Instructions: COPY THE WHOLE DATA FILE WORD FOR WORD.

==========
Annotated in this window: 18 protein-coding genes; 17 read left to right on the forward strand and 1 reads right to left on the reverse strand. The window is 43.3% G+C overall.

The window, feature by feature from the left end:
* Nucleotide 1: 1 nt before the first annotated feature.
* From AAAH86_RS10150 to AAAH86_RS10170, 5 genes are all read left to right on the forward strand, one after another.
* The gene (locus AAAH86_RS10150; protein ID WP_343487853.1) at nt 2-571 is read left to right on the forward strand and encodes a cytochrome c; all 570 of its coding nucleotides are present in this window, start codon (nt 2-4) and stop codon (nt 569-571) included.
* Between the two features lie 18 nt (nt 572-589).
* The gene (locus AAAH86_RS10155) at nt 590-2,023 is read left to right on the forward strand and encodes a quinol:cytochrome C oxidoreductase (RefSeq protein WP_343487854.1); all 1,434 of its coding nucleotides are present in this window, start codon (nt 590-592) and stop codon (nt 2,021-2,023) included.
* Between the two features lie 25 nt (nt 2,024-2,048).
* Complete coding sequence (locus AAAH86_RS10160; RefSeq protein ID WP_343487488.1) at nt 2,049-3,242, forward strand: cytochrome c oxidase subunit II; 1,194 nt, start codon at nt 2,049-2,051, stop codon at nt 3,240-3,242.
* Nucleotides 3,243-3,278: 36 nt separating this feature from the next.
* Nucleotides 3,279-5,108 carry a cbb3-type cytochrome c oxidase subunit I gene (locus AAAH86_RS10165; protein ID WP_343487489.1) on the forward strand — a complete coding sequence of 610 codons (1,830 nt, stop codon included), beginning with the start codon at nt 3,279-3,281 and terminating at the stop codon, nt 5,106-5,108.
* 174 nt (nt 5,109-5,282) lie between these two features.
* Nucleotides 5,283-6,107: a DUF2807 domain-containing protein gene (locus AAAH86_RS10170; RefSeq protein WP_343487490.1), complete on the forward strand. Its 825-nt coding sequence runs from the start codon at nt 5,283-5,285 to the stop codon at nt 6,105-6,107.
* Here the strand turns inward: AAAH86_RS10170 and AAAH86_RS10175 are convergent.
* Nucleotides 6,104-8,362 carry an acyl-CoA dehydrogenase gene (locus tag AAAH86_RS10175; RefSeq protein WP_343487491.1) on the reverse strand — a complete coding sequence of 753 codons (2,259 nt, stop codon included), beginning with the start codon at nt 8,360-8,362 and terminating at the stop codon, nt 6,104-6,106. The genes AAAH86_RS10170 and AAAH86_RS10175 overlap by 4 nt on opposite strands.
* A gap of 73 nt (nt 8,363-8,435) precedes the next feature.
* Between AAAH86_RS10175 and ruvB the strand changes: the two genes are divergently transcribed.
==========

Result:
Annotated in this window: 18 protein-coding genes; 17 read left to right on the forward strand and 1 reads right to left on the reverse strand. The window is 43.3% G+C overall.

The window, feature by feature from the left end:
* Nucleotide 1: 1 nt before the first annotated feature.
* From AAAH86_RS10150 to AAAH86_RS10170, 5 genes are all read left to right on the forward strand, one after another.
* The gene (locus AAAH86_RS10150; protein ID WP_343487853.1) at nt 2-571 is read left to right on the forward strand and encodes a cytochrome c; all 570 of its coding nucleotides are present in this window, start codon (nt 2-4) and stop codon (nt 569-571) included.
* Between the two features lie 18 nt (nt 572-589).
* The gene (locus AAAH86_RS10155) at nt 590-2,023 is read left to right on the forward strand and encodes a quinol:cytochrome C oxidoreductase (RefSeq protein WP_343487854.1); all 1,434 of its coding nucleotides are present in this window, start codon (nt 590-592) and stop codon (nt 2,021-2,023) included.
* Between the two features lie 25 nt (nt 2,024-2,048).
* Complete coding sequence (locus AAAH86_RS10160; RefSeq protein ID WP_343487488.1) at nt 2,049-3,242, forward strand: cytochrome c oxidase subunit II; 1,194 nt, start codon at nt 2,049-2,051, stop codon at nt 3,240-3,242.
* Nucleotides 3,243-3,278: 36 nt separating this feature from the next.
* Nucleotides 3,279-5,108 carry a cbb3-type cytochrome c oxidase subunit I gene (locus AAAH86_RS10165; protein ID WP_343487489.1) on the forward strand — a complete coding sequence of 610 codons (1,830 nt, stop codon included), beginning with the start codon at nt 3,279-3,281 and terminating at the stop codon, nt 5,106-5,108.
* 174 nt (nt 5,109-5,282) lie between these two features.
* Nucleotides 5,283-6,107: a DUF2807 domain-containing protein gene (locus AAAH86_RS10170; RefSeq protein WP_343487490.1), complete on the forward strand. Its 825-nt coding sequence runs from the start codon at nt 5,283-5,285 to the stop codon at nt 6,105-6,107.
* Here the strand turns inward: AAAH86_RS10170 and AAAH86_RS10175 are convergent.
* Nucleotides 6,104-8,362 carry an acyl-CoA dehydrogenase gene (locus tag AAAH86_RS10175; RefSeq protein WP_343487491.1) on the reverse strand — a complete coding sequence of 753 codons (2,259 nt, stop codon included), beginning with the start codon at nt 8,360-8,362 and terminating at the stop codon, nt 6,104-6,106. The genes AAAH86_RS10170 and AAAH86_RS10175 overlap by 4 nt on opposite strands.
* A gap of 73 nt (nt 8,363-8,435) precedes the next feature.
* Between AAAH86_RS10175 and ruvB the strand changes: the two genes are divergently transcribed.